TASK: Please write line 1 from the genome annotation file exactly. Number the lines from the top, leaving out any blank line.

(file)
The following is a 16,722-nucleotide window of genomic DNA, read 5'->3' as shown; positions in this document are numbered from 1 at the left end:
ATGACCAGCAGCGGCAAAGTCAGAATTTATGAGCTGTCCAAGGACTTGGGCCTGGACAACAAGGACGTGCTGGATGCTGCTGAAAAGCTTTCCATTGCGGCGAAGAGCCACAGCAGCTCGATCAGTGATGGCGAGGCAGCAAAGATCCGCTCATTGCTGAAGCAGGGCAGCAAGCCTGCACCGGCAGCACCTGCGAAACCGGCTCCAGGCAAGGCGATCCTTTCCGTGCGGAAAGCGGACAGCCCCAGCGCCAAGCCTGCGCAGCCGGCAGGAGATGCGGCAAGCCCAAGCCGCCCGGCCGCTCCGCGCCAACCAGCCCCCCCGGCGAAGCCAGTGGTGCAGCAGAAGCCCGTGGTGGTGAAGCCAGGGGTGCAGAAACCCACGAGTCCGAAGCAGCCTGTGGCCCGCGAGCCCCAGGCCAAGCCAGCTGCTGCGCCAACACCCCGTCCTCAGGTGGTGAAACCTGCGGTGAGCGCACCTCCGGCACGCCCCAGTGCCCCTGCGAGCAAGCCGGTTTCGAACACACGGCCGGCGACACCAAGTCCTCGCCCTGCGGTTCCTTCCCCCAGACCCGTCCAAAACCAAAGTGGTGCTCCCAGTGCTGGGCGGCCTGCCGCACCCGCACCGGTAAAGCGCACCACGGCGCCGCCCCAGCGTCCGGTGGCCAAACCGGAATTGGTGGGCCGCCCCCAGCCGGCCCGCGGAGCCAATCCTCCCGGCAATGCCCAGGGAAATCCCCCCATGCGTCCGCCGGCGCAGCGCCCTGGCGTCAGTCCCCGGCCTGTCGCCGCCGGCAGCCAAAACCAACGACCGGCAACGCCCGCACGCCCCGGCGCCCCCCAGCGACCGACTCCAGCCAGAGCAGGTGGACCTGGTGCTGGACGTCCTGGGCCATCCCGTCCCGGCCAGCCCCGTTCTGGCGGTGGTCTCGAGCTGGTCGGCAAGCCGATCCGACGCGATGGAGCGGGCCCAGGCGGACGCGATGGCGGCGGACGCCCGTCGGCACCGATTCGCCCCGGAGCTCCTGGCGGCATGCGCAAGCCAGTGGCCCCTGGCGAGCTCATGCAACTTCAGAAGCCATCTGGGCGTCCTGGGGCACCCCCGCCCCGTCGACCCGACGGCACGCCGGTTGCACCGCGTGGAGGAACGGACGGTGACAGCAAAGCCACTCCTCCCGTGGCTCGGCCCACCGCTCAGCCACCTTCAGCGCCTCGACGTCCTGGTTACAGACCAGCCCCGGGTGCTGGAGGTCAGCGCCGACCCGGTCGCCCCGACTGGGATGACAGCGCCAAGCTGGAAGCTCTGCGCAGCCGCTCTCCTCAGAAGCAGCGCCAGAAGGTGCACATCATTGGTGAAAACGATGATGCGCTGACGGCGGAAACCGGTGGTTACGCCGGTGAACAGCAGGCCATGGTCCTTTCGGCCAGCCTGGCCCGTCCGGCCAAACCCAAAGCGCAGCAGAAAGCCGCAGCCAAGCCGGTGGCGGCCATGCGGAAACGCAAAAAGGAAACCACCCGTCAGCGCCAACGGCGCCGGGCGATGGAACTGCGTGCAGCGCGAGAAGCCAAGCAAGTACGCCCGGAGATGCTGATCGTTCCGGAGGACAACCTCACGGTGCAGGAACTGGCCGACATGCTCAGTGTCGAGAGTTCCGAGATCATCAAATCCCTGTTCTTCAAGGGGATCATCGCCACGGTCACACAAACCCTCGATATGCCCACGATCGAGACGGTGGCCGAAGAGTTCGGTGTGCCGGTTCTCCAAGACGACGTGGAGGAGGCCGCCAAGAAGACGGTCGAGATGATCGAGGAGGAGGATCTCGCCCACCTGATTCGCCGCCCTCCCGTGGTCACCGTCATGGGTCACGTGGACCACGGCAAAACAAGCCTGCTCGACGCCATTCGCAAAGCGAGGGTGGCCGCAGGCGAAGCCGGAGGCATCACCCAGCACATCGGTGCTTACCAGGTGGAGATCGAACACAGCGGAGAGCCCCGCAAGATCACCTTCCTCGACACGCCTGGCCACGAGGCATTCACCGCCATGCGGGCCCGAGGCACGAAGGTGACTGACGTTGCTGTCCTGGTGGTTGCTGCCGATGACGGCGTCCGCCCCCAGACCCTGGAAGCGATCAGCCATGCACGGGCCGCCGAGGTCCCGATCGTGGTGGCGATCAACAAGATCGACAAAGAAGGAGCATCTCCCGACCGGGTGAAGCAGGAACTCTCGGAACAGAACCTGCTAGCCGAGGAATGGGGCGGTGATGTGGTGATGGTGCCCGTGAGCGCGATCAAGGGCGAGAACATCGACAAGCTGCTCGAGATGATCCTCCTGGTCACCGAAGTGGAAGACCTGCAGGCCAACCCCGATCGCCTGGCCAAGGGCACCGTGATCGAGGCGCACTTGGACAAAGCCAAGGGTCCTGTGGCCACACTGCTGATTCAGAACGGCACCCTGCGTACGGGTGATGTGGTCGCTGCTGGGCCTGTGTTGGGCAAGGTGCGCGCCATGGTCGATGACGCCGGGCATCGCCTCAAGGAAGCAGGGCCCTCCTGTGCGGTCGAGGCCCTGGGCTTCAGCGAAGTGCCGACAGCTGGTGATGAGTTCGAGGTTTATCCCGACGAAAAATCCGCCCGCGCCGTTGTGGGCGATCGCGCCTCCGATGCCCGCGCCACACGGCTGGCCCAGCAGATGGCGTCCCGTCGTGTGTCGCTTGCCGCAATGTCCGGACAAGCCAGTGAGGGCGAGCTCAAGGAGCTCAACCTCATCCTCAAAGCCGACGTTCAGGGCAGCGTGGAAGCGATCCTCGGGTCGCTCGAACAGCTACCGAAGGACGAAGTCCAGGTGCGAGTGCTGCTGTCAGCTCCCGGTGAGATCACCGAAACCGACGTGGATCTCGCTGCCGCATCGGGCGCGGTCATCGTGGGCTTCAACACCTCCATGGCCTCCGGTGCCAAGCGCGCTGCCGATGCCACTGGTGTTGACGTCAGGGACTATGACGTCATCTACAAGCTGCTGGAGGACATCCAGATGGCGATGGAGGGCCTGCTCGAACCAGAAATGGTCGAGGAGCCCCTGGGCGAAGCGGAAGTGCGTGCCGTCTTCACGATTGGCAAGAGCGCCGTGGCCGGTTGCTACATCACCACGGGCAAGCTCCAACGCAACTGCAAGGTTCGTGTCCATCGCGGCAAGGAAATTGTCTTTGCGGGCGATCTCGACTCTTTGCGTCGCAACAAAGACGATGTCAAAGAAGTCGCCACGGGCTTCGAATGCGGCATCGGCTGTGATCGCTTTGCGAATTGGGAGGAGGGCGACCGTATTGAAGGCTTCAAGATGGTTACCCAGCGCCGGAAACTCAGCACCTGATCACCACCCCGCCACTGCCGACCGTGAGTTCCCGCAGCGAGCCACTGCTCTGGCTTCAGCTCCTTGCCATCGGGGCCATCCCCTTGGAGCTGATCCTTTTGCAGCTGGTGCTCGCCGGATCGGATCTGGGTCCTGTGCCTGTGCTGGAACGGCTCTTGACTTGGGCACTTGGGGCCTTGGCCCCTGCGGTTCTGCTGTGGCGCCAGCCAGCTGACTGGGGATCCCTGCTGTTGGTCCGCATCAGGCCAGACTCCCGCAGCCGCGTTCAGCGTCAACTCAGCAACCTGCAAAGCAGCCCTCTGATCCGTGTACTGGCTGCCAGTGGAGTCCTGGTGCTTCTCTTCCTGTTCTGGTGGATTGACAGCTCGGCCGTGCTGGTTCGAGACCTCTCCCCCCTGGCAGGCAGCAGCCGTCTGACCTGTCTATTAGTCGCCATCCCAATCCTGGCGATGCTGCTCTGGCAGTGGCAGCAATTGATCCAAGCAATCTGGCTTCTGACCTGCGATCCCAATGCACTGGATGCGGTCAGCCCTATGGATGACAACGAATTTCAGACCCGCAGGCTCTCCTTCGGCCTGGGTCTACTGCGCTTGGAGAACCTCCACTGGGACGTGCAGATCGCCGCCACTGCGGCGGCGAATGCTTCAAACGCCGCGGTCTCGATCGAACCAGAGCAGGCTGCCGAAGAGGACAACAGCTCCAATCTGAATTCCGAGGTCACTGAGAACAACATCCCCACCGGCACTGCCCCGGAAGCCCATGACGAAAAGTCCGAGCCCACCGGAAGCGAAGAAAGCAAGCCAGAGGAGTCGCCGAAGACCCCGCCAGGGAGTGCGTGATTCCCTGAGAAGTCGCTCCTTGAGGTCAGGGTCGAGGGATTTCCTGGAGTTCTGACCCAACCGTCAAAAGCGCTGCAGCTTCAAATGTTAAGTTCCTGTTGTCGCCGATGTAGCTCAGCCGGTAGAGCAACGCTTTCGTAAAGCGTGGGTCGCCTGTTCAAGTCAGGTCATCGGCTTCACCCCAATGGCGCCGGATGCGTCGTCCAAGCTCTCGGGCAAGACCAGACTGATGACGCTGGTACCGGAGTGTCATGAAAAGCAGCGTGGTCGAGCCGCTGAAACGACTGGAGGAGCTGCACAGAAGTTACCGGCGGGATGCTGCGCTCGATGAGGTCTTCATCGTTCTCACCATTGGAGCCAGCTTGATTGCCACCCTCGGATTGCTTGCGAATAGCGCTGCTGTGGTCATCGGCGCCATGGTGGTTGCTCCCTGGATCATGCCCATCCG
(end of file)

The following is a 16,722-nucleotide window of genomic DNA, read 5'->3' as shown; positions in this document are numbered from 1 at the left end: